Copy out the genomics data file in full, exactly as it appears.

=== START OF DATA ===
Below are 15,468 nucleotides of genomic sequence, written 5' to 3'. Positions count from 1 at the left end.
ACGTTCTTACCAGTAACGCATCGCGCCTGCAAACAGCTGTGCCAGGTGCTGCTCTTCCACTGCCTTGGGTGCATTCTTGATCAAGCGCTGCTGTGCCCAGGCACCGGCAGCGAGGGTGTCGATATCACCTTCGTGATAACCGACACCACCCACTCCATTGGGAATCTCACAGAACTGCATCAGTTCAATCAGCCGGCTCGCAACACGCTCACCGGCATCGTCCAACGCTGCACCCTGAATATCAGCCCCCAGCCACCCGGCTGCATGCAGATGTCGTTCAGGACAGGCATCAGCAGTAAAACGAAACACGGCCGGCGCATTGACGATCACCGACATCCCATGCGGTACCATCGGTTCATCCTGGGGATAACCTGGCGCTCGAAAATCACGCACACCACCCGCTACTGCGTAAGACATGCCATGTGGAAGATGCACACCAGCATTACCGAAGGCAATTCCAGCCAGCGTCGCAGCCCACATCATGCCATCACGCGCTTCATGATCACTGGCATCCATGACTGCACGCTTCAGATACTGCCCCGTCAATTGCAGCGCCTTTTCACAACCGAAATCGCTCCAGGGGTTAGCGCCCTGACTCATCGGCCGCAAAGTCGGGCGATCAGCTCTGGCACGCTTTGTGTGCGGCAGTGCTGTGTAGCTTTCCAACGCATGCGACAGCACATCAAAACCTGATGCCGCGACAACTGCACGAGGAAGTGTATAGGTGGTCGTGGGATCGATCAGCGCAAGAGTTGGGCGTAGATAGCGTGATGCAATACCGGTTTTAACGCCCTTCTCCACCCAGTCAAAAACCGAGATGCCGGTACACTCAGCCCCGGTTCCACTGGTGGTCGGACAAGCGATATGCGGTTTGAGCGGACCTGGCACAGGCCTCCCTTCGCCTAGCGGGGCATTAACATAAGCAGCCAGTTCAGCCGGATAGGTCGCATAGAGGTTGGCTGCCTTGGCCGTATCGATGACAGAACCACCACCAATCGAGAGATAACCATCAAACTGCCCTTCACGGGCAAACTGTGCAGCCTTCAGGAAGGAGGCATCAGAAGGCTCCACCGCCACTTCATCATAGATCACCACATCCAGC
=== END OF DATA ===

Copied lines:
Below are 15,468 nucleotides of genomic sequence, written 5' to 3'. Positions count from 1 at the left end.
ACGTTCTTACCAGTAACGCATCGCGCCTGCAAACAGCTGTGCCAGGTGCTGCTCTTCCACTGCCTTGGGTGCATTCTTGATCAAGCGCTGCTGTGCCCAGGCACCGGCAGCGAGGGTGTCGATATCACCTTCGTGATAACCGACACCACCCACTCCATTGGGAATCTCACAGAACTGCATCAGTTCAATCAGCCGGCTCGCAACACGCTCACCGGCATCGTCCAACGCTGCACCCTGAATATCAGCCCCCAGCCACCCGGCTGCATGCAGATGTCGTTCAGGACAGGCATCAGCAGTAAAACGAAACACGGCCGGCGCATTGACGATCACCGACATCCCATGCGGTACCATCGGTTCATCCTGGGGATAACCTGGCGCTCGAAAATCACGCACACCACCCGCTACTGCGTAAGACATGCCATGTGGAAGATGCACACCAGCATTACCGAAGGCAATTCCAGCCAGCGTCGCAGCCCACATCATGCCATCACGCGCTTCATGATCACTGGCATCCATGACTGCACGCTTCAGATACTGCCCCGTCAATTGCAGCGCCTTTTCACAACCGAAATCGCTCCAGGGGTTAGCGCCCTGACTCATCGGCCGCAAAGTCGGGCGATCAGCTCTGGCACGCTTTGTGTGCGGCAGTGCTGTGTAGCTTTCCAACGCATGCGACAGCACATCAAAACCTGATGCCGCGACAACTGCACGAGGAAGTGTATAGGTGGTCGTGGGATCGATCAGCGCAAGAGTTGGGCGTAGATAGCGTGATGCAATACCGGTTTTAACGCCCTTCTCCACCCAGTCAAAAACCGAGATGCCGGTACACTCAGCCCCGGTTCCACTGGTGGTCGGACAAGCGATATGCGGTTTGAGCGGACCTGGCACAGGCCTCCCTTCGCCTAGCGGGGCATTAACATAAGCAGCCAGTTCAGCCGGATAGGTCGCATAGAGGTTGGCTGCCTTGGCCGTATCGATGACAGAACCACCACCAATCGAGAGATAACCATCAAACTGCCCTTCACGGGCAAACTGTGCAGCCTTCAGGAAGGAGGCATCAGAAGGCTCCACCGCCACTTCATCATAGATCACCACATCCAGC